Special Correspondent

Guwahati: Assam Chief Minister Tarun Gogoi told the Assembly on Monday that his government was opposed to the term “Islamic fundamentalist” and preferred using “fundamentalist” to describe such groups.

The Chief Minister’s announcement came amidst an uproar in the Assembly following an objection raised by members of the Assam United Democratic Front (AUDF), and supported by Congress legislators, to the term. They wanted such outfits to be called by their actual names.

Immediately afterwards, Speaker Tanka Bahadur Rai expunged the term from the House proceedings and from the answers to starred questions on the subject during the question hour. The Speaker announced that “Islamic fundamentalist” should be replaced by “fundamentalist.”

The Asom Gana Parishad (AGP) and the Bharatiya Janata Party (BJP) members, however, strongly objected to dropping the term “Islamic” and argued that the term “Islamic Fundamentalist” was used globally.

The AUDF members raised their objection through a point of order during the question hour when an oral question by AGP member Prabin Gogoi came up. The AGP and BJP member opposed the AUDF member’s argument. Amidst an uproar, the Chief Minister rose to announce that his government was against differentiating between Islamic and Hindu fundamentalism as it might create bad blood in society. His government would deal firmly with any fundamentalist or militant or terrorist group.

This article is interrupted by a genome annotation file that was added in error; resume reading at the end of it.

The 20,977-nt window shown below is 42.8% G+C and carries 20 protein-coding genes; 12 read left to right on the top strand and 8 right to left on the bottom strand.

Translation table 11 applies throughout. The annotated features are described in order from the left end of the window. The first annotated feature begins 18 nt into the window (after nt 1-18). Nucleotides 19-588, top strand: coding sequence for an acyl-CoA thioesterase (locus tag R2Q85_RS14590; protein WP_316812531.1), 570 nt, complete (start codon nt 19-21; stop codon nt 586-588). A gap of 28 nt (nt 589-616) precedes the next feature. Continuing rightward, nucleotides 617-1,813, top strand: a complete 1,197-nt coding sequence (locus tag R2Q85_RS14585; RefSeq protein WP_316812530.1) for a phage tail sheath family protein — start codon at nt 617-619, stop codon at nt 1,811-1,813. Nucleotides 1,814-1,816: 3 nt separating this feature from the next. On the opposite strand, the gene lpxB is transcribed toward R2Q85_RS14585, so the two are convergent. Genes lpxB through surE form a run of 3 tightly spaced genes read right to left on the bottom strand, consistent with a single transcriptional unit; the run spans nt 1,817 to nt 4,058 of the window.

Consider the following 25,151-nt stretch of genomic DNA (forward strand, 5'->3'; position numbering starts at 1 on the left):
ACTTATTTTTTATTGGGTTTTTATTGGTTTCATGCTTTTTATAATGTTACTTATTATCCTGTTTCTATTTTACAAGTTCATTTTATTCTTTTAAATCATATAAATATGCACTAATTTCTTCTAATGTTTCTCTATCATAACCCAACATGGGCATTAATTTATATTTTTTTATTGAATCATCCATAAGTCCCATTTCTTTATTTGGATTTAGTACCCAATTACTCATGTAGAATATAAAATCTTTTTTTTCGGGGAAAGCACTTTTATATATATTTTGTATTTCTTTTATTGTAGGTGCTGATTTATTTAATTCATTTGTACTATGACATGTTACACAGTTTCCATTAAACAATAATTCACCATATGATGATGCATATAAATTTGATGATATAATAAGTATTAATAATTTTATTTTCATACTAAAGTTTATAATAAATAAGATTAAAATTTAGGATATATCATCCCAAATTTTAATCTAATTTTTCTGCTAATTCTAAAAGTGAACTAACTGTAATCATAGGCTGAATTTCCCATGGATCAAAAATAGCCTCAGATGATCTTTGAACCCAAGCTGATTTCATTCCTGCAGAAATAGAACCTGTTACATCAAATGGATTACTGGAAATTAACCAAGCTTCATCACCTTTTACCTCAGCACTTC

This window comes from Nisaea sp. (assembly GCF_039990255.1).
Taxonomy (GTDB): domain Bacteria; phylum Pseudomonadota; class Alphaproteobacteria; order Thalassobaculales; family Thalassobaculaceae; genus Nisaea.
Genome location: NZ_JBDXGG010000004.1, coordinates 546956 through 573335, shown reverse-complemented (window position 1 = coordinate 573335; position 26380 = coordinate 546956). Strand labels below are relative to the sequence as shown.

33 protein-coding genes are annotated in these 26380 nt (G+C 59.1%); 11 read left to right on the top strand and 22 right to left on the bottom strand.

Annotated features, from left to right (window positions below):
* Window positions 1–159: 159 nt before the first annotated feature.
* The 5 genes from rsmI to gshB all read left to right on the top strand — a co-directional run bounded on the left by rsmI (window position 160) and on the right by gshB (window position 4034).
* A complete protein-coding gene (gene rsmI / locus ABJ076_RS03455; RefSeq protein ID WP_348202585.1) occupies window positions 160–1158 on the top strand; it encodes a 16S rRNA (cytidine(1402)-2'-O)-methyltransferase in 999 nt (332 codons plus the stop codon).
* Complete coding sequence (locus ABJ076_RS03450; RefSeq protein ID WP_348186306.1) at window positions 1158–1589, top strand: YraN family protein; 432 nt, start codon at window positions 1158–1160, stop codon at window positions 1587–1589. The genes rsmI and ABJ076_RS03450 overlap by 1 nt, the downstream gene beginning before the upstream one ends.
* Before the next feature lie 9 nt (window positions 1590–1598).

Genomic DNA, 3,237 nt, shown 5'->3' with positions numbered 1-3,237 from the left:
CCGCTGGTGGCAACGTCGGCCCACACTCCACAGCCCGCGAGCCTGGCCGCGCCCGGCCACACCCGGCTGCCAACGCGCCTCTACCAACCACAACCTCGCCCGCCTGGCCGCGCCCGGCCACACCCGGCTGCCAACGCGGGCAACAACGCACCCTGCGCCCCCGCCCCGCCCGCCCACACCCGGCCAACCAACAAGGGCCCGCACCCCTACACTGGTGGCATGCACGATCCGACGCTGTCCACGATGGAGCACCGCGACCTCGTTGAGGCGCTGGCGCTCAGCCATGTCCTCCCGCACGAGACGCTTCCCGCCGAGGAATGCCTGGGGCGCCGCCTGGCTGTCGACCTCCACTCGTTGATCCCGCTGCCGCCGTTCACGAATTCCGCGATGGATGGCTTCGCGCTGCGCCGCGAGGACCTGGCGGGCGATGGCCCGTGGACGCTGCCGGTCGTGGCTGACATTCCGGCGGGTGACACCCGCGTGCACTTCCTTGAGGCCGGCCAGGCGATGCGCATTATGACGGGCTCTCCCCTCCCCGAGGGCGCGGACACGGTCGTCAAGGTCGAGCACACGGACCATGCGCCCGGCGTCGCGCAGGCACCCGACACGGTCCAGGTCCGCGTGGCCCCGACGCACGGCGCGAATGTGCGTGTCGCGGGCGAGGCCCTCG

AUDF president and the party’s lone MP from the Dhubri Lok Sabha constituency Badruddin Ajmal was seen seated in the Speaker’s gallery when the House witnessed the uproarious scenes.

Environment and Forests Minister Rockybul Hussain, replying on behalf of the Chief Minister to the question raised by Mr. Prabin Gogoi, informed the House that two Islamic Fundamentalist groups were currently active in the State —the Muslim United Liberation Tigers of Assam (MULTA) and the Harkat-ul-Mujahideen (HuM).